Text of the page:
Long before I became a tech seed investor, I was a founder. Ultimately, my first company was a Business and not a Startup. Let me explain.
As mentioned in my last post, every business has its own growth trajectory and ‘market reach’. In other words, its own answer to the question, ‘How far are we going with this thing?’.
A Business is likely to optimize for profit rather than scale. Growth is likelier to be linear. Many great companies started this way. Some achieve scale over time, many stay local. Compared with fast growth Startups, businesses tend to be seen as more reasonable, realistic, stable and practical. More ‘real’ than trying to shoot the moon. (Side note: Ironically anyone “crazy enough” to start a company of any type rather than going to work for one is highly unlikely to be regarded as having these attributes. I am no exception.)
A Startup, on the other hand, has a scalable product that has the potential for exponential growth right from the beginning. This is a different game entirely. Whether or not the startup generates revenue, it has (or is aiming for) runaway train momentum. Its an environment of rapid iteration and (hopefully) spectacular outcomes. Its exciting, its rewarding and its difficult to get right. When successful, these companies can shape and redefine markets (and in some cases directly influence our lifestyles) virtually overnight.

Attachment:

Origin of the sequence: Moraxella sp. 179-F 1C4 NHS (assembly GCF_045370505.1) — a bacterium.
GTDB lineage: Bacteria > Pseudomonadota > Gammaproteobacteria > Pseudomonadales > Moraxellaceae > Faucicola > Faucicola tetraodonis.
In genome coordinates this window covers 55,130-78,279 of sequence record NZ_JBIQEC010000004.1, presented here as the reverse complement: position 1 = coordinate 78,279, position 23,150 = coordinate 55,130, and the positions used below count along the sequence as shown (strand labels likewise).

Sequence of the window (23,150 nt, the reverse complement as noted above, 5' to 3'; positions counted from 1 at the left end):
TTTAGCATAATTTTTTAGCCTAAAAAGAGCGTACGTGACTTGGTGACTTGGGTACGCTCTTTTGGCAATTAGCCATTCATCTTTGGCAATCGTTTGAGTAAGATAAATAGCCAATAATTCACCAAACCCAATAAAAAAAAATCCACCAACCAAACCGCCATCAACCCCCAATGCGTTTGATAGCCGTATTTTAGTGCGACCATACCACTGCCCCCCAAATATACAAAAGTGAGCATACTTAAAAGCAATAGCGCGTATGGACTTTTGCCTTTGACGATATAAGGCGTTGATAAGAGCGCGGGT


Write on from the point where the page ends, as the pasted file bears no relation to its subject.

I chose to bootstrap my first company — no outside capital. I grew the Business off of the revenue it generated. I’ve noticed a sort of romanticism around this idea of bootstrapping something. It carries this connotation that you did not have unfair advantages (I certainly did not). You also have total control — you do it ‘your way’. (Somewhat true). But there are trade offs. I stand by the choice and things turned out just fine. But I confess that I will never know what would have been possible with growth capital and the resources that come with it.
While I respect Businesses, for the last 3 and a half years my focus has been Startups. This means investing in the rapid growth, shoot the moon, high risk, high reward world of turning new ideas into fast growing companies. It’s a different level of urgency and the goal post, in terms of company size, is way higher. Its a way of doing business that, to me, feels on pace with the rate at which the world is changing.
There’s no ‘right’ answer to what is better — the Business or the Startup. Its a matter of what matches the founder (or investor’s) priorities, the type of business, the size of the opportunity, the market dynamics and so on.
As a Boot-Strapper turned investor, generally my sense is that a young company can go further — solve more problems, reach more people, try more things — with the right type of capital than it can without.